Wednesday, February 1st, 2017
Enemies Or Partners? Russia And Turkey In Syria– Bipartisan Policy Center
Time: 10-11:15am
Location: Bipartisan Policy Center
1225 I Street, NW Suite 1000, Washington, D.C. 20005 (map)
The roller coaster ride of Russian-Turkish relations, marked by violent incidents and rapid reversals, has absorbed the attention of anyone trying to make sense of Syria and the Middle East. In just over a year, Turkey has gone from shooting down a Russian jet to receiving Russian air support in its fight against ISIS in northern Syria. Now, with the new administration of President Trump, looking at this evolving relationship has become all the more important for understanding the prospects for U.S. foreign policy more broadly.
In the coming years Russian-Turkish relations will not only play a key role in shaping the future of Syria and the Islamic State, but also the fate of the Iran deal, NATO, and the Eurasian political order.

Thursday, February 2nd, 2017
The Spawn Of Frankenstein– New America Foundation
Time: 3-5:45pm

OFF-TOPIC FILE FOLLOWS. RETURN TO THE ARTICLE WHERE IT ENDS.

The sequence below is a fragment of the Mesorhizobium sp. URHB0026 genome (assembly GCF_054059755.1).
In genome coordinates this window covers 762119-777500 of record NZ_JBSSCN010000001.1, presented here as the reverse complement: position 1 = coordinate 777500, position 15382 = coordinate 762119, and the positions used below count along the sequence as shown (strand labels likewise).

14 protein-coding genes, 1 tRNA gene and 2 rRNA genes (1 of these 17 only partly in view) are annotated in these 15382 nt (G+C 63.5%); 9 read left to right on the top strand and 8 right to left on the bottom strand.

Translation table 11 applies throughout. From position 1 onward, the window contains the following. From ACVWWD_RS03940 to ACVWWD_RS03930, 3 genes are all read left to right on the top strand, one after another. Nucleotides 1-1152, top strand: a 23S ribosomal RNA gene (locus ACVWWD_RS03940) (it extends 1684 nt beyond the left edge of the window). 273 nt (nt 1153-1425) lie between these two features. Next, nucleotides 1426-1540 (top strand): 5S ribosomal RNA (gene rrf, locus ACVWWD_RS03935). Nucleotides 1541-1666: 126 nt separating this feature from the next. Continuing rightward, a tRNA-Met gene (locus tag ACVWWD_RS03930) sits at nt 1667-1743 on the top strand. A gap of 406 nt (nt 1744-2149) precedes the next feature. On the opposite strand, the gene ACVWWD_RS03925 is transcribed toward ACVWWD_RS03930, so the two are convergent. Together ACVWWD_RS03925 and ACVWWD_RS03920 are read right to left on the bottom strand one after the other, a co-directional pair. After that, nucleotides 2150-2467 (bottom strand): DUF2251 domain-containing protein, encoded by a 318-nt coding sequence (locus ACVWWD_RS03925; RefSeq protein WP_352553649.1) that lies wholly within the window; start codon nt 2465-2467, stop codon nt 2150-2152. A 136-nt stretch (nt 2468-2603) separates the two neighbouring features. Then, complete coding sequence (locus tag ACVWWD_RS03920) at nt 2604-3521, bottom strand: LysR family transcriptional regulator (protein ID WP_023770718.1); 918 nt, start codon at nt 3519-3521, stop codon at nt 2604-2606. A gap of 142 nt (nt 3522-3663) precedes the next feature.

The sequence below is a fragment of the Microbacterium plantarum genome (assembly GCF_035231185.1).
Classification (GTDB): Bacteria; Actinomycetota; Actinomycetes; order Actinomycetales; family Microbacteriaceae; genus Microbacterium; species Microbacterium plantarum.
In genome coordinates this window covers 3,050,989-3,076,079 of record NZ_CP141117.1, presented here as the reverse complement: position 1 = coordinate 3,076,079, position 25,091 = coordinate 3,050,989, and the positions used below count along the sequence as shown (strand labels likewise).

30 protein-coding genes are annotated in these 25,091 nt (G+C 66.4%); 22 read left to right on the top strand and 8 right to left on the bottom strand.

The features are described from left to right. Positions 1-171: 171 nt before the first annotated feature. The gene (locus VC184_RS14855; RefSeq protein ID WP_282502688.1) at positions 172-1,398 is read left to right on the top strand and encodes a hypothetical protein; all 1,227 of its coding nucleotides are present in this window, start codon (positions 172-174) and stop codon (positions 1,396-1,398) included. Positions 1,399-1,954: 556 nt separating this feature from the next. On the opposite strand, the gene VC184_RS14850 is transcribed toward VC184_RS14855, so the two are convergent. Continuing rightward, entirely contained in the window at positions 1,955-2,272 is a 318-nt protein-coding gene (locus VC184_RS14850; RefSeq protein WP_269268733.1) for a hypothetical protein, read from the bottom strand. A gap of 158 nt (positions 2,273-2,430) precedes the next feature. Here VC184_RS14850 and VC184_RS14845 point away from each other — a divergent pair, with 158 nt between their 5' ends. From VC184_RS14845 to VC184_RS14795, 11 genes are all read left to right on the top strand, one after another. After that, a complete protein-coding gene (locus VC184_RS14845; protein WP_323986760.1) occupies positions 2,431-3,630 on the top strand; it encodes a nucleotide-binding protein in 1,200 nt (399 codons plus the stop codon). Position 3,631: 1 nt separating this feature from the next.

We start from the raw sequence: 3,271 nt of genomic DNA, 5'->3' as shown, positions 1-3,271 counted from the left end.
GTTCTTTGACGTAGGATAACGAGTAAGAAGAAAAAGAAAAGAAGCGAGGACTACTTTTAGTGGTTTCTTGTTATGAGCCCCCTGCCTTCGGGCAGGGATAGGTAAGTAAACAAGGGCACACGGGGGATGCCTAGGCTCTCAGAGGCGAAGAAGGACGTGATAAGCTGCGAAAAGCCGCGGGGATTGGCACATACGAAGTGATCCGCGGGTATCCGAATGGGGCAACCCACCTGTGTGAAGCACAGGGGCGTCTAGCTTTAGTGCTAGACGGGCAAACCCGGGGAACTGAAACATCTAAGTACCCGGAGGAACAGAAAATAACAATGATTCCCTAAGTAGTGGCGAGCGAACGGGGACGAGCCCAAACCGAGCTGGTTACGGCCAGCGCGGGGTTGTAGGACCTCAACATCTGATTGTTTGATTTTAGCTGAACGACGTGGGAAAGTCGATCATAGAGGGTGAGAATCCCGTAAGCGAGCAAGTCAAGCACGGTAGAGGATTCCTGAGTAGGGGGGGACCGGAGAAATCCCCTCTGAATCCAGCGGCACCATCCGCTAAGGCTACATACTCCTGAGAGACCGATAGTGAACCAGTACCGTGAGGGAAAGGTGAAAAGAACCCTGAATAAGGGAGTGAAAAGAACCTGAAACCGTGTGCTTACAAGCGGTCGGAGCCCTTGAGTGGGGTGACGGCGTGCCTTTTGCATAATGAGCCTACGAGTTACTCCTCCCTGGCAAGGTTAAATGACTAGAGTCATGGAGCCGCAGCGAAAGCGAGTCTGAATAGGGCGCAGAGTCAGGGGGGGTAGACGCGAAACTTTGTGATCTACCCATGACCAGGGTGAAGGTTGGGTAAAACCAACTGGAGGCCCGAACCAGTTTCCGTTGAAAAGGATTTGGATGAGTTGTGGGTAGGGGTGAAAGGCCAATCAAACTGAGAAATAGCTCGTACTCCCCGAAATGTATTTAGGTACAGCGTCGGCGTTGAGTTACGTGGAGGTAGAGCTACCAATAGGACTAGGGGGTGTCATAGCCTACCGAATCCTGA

Location: New America
740 15th St NW #900, Washington, DC(map)
No work of literature has done more to shape the way people think about science and its moral consequences than Mary Wollstonecraft Shelley’s Frankenstein. Today, almost two centuries after the novel’s publication, advances in artificial intelligence, genetic engineering, robotics, and many other fields demonstrate the enduring salience of Frankenstein’s themes. Why are we still talking about Frankenstein? And what do we still have to learn from Victor Frankenstein and his creature, at a time when our scientific and technological capabilities make the novel’s premise of creating life in the lab more plausible than ever?  Join us on Thursday, February 2, in Washington, D.C., to discuss the legacy of Shelley’s Frankenstein and how the novel continues to influence the way that we confront emerging technologies, understand the complex relationships between creators and their creations, and weigh the benefits of innovation with its unforeseen pitfalls.